Just heard an interesting idea from Delia Gallagher, a Vatican analyst for CNN, who said that Pope John Paul was the pope of the television age but Pope Benedict is the pope of the Internet age. John Paul was good for the dramatic gesture and sound bite, which was just right for television, while Benedict speaks in lectures you should really read from start to finish. Thanks to the Internet, you can do this and more — something that was just not possible when John Paul was globe-trotting around.
Even before Pope Benedict arrives in Washington, there is plenty of speculation about the effect of his visit on U.S. politics. A lot of this is just filling airtime and column space in the media because we don’t even know yet exactly what he will say. Anyway, for those who like to parse every statement for its political implications, below are a few issued on Tuesday before the pope arrived.
Just before leaving for Washington to cover Pope Benedict’s U.S. visit, I got an interesting comment from a FaithWorld reader on another post about the trip:
When he speaks in public, Pope Benedict is more seminar than soundbite. He often speaks as if only philosophers and theologians are listening, but he can deliver quite simple and clear homilies. Having covered him since his election in 2005, I’m very curious to see how he comes across in such a soundbite culture as the United States. We’ve just issued what might be called a short guide to deciphering the different ways he communicates.
A while ago, we blogged on how religion reporting can be dangerous to your faith — two top-notch religion reporters lost theirs after covering too many church scandals. Now the New York Times tells us that two bloggers have lost their lives trying to keep up a 24/7 pace. Yikes! And I thought news agency journalism was stressful…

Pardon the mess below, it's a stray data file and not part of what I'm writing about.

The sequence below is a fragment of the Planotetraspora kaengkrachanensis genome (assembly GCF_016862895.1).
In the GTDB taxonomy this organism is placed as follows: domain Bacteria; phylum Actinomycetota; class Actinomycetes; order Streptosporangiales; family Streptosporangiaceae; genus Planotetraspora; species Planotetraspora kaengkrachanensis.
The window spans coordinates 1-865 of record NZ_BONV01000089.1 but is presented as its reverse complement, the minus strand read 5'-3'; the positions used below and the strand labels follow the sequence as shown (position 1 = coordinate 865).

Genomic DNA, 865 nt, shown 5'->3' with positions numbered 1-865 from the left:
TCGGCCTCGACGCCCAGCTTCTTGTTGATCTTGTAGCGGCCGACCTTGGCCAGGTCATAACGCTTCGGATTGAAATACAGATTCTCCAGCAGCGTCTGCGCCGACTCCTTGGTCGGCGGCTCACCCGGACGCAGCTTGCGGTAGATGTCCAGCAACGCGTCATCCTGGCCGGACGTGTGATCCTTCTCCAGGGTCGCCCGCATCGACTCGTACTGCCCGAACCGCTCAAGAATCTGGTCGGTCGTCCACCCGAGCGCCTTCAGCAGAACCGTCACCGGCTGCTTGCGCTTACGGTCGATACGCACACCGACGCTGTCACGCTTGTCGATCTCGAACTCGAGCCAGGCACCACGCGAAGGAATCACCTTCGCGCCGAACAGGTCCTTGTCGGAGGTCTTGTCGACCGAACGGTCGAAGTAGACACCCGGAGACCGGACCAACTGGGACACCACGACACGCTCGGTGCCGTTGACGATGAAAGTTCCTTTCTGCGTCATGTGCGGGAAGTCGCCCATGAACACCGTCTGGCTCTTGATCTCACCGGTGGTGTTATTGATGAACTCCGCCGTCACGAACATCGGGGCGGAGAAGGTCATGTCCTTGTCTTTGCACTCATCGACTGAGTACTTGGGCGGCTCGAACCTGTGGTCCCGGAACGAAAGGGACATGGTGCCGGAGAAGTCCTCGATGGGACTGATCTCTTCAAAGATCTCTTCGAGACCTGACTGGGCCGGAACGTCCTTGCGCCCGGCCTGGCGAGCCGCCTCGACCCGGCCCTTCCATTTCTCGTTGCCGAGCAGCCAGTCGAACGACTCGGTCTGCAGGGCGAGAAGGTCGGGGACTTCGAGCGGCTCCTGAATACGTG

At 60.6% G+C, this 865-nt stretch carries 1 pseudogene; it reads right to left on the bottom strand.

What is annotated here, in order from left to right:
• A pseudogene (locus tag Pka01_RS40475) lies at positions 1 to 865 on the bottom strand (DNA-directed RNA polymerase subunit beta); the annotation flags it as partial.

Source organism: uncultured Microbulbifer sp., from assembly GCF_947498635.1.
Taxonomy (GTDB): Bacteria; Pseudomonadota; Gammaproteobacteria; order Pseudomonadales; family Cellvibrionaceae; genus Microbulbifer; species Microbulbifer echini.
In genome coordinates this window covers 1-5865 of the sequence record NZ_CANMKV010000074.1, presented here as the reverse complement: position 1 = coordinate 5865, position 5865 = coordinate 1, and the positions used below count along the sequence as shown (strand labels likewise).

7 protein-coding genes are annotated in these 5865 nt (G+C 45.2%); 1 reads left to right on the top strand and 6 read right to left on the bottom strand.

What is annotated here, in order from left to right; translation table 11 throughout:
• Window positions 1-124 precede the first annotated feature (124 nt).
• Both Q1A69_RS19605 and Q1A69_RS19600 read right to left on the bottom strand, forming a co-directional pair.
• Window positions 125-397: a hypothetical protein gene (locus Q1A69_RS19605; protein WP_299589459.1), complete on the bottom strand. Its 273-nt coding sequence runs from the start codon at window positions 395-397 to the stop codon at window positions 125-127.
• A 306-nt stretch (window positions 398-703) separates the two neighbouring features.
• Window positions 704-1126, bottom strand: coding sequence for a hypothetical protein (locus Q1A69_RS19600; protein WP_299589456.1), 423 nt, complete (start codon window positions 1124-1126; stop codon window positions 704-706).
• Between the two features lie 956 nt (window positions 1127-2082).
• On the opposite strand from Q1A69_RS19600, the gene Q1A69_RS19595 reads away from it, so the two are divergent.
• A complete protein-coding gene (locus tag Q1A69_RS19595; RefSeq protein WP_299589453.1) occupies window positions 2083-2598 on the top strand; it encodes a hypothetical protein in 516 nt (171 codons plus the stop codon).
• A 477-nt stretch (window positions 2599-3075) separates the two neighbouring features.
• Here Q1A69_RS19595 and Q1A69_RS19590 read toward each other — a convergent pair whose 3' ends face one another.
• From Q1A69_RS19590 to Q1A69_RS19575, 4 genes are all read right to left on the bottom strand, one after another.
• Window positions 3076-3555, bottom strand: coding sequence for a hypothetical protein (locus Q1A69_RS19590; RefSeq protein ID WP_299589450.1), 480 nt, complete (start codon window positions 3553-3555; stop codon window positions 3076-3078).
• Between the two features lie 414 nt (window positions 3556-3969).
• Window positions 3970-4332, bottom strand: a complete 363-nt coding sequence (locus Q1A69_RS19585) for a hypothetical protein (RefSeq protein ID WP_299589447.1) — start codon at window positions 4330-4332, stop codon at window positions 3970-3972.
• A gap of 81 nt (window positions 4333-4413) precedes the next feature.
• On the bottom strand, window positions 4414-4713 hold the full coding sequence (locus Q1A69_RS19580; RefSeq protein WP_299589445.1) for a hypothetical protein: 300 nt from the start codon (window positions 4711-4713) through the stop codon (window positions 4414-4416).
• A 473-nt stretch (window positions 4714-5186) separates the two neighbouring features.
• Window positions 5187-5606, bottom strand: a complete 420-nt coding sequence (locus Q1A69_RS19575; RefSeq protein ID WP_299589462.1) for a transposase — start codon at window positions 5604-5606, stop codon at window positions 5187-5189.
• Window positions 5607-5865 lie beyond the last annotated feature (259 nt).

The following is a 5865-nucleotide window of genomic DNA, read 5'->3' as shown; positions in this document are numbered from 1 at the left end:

That is one of the central points of a new book by David P. Gushee entitled “The Future of Faith in American Politics”.
Tony Perkins, president of the Family Research Council, is well known as one of the leading activists of the Religious Right in the United States. Bishop Harry R. Jackson Jr, founder of the High Impact Leadership Coalition, is one of the most influential voices of the black conservative movement.
Given the discussion about the new Latin prayer to be read at Catholic Good Friday services in the Tridentine rite today, I’ve tried to find estimates for how many people will actually hear it. Jewish groups have expressed dismay that the new version of the prayer, which drops references to the “blindness” of the Jews but still calls for their conversion. The leader of Germany’s Jewish community said she could not fathom how the German-born Pope Benedict could “impose such phrases on his church.” The Vatican rejects this criticism and sources there say it could soon issue a conciliatory note. So there’s a lot of talk about this issue, but how much is actually happening on the ground?
Priests in the Roman Catholic Diocese of Belleville, Illinois are staging a rare rebellion — demanding that their bishop, Edward Braxton, resign because of a lack of “collaborative and consultative leadership” since his installation in June, 2005.
The New York Times has an interesting article about how the Muslim Students Association (MSA) there is adapting to life in the United States. Founded in the 1960s by foreign students who wanted to pray together, the chapters “were basically little slices of Saudi Arabia. Women were banned. Only Muslim men who prayed, fasted and avoided alcohol and dating were welcomed. Meetings, even idle conversations, were in Arabic.” The MSA was largely financed by Saudi Arabia and Wahhabi views presumably came along with the cheques.